I didn’t quite gel with Sue Maskaleris (website) and her new album Love Is the Key on first listen. This is a concept album that borrows heavily from musical theater structures and storytelling tropes, and her approach the libretto seems influenced by Sondheim’s often chaotic “I’m gonna tell the entire story through the lyrics” school of songwriting. I was asked by a friend to take a second listen, however, and that’s so often the secret to enjoying so many contemporary jazz albums–listening in a different mood and hearing something again, but for the first time. It’s a recurring theme in my reviews, which is why I listen to everything at least twice.
Why did I change my mind about Sue Maskaleris? First, the sheer ambition she shows in the execution of this project is quite impressive–she composes and arranges the music, writes her own lyrics, sings and plays piano. That’s not enough to make me change my mind, but it does show me that she’s driven by something deep, something you hear more in her piano than in her voice. She does have a lovely and sunny voice, tinged with optimism, and perhaps the carefree attitude she wears when she’s singing is why I didn’t stop and listen more carefully the first time.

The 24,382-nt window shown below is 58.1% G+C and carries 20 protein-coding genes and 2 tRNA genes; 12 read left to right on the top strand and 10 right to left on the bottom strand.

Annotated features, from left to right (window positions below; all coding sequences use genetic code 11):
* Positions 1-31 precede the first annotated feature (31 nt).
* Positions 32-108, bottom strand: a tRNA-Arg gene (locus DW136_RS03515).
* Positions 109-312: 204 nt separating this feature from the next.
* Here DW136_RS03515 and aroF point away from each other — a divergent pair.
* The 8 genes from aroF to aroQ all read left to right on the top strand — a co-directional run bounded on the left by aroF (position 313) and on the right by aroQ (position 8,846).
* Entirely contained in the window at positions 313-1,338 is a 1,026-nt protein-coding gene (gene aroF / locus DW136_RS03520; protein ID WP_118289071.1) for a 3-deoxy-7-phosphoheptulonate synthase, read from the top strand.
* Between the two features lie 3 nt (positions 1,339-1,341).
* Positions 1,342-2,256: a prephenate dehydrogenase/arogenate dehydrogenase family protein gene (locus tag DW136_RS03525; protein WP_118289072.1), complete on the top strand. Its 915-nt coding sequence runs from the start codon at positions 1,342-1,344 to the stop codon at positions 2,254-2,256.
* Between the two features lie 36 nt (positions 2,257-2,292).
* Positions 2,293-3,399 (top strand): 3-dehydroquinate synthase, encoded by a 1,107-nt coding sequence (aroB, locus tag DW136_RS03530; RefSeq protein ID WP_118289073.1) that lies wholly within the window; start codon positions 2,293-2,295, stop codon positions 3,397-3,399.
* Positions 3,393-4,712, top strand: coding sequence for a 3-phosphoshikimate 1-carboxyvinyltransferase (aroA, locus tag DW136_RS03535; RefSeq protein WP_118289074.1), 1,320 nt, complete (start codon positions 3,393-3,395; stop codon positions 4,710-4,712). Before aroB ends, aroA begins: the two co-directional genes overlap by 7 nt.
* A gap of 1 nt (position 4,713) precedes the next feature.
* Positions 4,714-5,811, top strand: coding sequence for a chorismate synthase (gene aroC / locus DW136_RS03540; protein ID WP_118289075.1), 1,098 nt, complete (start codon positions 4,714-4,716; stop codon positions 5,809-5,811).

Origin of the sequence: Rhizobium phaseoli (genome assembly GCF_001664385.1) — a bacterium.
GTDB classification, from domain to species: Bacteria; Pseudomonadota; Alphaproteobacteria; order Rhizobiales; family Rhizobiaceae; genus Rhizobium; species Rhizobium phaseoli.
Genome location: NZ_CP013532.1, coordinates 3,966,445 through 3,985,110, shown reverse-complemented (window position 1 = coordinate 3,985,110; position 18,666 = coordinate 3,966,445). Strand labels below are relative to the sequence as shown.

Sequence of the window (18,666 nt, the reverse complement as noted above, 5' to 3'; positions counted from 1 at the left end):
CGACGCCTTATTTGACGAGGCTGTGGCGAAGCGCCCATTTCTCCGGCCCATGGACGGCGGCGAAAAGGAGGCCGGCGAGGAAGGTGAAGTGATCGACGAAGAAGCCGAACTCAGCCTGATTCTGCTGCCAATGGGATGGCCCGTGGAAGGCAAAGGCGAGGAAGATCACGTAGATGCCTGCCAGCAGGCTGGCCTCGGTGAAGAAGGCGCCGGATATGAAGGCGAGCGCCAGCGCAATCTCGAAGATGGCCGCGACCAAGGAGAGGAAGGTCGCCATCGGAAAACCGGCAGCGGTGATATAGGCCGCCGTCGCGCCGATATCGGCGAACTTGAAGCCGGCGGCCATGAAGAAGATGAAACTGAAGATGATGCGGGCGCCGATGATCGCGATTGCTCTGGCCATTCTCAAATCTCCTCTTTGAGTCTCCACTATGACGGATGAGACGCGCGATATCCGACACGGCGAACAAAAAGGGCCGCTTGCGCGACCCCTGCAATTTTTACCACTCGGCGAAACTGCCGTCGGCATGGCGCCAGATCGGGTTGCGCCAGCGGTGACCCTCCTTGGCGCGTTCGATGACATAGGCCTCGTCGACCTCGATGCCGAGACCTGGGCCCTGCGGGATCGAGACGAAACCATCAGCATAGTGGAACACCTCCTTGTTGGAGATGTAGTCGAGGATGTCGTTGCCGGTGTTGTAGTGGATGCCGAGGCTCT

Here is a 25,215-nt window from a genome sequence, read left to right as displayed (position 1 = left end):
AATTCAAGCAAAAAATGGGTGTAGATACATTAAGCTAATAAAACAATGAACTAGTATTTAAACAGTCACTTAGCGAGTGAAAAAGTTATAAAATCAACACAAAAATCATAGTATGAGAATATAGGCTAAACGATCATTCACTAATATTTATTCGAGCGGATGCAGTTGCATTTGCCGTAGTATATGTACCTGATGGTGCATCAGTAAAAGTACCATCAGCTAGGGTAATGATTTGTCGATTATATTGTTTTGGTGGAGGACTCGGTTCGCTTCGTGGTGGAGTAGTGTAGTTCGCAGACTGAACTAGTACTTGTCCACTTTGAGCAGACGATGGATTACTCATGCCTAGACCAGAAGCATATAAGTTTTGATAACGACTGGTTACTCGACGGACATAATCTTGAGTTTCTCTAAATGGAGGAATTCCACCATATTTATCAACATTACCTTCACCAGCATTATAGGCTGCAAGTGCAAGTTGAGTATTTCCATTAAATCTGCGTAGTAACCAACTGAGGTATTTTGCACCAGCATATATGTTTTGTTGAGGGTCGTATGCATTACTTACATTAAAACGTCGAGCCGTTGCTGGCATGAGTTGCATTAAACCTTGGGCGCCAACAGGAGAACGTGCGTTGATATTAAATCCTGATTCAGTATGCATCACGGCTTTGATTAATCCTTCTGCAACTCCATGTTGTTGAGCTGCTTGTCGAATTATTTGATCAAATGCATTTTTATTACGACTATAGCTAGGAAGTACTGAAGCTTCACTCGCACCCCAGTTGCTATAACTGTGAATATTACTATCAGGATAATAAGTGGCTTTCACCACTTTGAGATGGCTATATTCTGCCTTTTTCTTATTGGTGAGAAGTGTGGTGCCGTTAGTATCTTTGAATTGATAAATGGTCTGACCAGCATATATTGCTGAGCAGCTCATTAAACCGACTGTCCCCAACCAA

Wait. Is this actually Brazilian jazz? Did I notice that on the first listen? Probably not–it’s subtle but it’s there. Once in a while, she sings in Portuguese and the warmth of her voice increases.
Her piano playing, from an absolute jazz standard, is impeccable–she’s economical and supportive to her core quartet (guitarist Wesley Amorim, bassist Leo Traversa and drummer Samuel Martinelli), but every so often she reveals a phrase that makes you stop in your tracks just to witness its beauty. Sue Maskaleris also enlists the help of many guest stars, everyone from Janis Siegel to Darmon Meader to Sara Caswell, and that gives Love Is the Key the feeling of an old-fashioned revue. Perhaps that’s why I called this a concept album, which I don’t think it really is.
Love Is the Key is billed as just ten more original songs from Sue Maskaleris, notable because she’s wearing so many hats and doing it all so well. But I’m curious about my reaction to its solid structure, one that implies a single story is being told in a number of different ways. It’s not a libretto, nor a concept album, nor anything but a human with specific ideas and feeling from a certain point in time and space. She knows how to establish a rhythm between songs, of exposition and denouement. That’s what I realized on the second listen, and that’s why Sue Maskaleris stands out from the crowd.